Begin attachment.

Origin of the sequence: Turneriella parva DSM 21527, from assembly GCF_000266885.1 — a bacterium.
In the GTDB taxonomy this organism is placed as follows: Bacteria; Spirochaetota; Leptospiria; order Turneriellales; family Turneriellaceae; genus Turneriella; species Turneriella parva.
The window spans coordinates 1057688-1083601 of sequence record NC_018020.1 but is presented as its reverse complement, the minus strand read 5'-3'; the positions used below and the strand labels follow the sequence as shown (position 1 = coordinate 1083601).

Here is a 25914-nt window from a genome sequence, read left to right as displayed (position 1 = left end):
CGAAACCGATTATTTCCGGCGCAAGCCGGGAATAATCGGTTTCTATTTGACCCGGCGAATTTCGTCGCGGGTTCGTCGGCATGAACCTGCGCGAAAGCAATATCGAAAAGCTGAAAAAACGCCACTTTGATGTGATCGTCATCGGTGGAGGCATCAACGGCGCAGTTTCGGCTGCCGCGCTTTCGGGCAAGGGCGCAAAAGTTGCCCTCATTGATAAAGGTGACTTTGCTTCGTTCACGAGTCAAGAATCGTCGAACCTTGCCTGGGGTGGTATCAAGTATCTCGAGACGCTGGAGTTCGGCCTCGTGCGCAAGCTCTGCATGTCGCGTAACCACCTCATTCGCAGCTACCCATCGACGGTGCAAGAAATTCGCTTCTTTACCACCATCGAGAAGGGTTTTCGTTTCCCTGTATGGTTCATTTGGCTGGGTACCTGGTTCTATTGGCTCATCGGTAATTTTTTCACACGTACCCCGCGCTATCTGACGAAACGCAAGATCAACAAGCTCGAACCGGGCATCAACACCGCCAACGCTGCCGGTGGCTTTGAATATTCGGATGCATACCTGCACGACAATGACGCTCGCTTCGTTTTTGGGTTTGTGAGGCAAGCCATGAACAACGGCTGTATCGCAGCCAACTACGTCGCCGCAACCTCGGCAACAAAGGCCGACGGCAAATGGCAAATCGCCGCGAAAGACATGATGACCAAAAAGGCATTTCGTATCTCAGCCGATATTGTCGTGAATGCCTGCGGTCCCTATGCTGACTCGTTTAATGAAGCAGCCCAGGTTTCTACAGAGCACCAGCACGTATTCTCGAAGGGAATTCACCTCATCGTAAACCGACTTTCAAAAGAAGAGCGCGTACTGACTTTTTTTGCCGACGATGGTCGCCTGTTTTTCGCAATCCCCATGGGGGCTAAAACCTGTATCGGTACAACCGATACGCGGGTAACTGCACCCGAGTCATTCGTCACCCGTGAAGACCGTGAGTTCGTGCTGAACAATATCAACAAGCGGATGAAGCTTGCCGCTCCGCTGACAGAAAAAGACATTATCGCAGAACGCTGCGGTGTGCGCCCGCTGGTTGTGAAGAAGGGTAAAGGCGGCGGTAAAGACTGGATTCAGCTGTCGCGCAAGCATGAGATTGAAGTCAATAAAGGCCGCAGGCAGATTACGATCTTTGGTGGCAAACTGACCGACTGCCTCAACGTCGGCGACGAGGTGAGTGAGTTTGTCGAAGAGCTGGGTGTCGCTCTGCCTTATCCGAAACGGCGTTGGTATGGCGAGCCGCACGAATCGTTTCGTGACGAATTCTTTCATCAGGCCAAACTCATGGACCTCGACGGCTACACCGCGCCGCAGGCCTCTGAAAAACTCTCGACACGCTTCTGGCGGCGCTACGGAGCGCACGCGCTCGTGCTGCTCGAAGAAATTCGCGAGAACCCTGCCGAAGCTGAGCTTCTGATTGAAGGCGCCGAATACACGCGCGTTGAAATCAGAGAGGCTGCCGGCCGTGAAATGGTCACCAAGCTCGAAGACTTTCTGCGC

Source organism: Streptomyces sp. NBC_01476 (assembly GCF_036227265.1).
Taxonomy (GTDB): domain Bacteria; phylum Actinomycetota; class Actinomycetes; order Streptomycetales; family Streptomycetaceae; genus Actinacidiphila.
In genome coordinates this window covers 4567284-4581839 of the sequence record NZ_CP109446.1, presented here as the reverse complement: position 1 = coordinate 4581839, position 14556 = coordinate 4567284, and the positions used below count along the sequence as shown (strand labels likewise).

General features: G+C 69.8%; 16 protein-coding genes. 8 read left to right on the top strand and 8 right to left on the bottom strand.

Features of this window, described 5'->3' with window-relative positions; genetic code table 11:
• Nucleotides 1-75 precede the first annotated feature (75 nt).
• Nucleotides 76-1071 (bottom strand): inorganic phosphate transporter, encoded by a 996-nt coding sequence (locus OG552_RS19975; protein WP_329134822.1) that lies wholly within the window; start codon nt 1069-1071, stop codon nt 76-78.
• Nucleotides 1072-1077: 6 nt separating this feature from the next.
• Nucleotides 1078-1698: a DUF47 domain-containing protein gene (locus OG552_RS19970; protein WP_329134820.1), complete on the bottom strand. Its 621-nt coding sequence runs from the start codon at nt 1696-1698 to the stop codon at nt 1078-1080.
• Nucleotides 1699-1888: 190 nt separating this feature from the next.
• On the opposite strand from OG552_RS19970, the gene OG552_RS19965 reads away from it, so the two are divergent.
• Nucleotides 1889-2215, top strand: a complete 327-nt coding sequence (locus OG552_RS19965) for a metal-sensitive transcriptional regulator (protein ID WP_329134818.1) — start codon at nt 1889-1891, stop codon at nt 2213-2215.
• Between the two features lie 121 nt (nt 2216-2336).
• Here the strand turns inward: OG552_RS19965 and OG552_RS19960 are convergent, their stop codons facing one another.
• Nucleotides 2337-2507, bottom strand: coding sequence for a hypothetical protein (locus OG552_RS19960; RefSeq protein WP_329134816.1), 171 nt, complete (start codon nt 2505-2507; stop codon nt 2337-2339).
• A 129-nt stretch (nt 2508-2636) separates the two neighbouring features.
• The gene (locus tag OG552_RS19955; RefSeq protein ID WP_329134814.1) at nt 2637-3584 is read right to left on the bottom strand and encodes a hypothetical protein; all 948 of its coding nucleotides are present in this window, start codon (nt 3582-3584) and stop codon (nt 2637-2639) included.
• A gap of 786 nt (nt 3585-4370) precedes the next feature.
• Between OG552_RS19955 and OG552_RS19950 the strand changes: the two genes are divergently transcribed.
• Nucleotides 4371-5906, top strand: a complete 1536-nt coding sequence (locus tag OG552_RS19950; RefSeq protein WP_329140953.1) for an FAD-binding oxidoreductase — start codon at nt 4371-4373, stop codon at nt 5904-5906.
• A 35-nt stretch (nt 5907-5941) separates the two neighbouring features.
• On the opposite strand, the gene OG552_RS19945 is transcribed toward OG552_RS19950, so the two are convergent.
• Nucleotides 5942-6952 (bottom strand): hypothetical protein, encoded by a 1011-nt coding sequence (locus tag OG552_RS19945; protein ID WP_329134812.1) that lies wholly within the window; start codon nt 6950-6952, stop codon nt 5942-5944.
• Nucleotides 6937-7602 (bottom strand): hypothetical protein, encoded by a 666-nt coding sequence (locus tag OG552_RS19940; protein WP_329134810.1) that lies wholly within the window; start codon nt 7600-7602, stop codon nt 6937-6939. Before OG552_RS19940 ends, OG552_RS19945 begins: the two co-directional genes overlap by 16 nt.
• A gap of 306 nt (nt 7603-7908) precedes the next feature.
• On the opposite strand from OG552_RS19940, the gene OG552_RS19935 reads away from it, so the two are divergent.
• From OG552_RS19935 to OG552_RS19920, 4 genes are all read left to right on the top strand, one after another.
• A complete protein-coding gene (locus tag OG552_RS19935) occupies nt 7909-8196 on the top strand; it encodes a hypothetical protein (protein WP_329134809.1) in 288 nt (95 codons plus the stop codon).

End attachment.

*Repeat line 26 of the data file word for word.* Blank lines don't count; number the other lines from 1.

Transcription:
• A 35-nt stretch (nt 5907-5941) separates the two neighbouring features.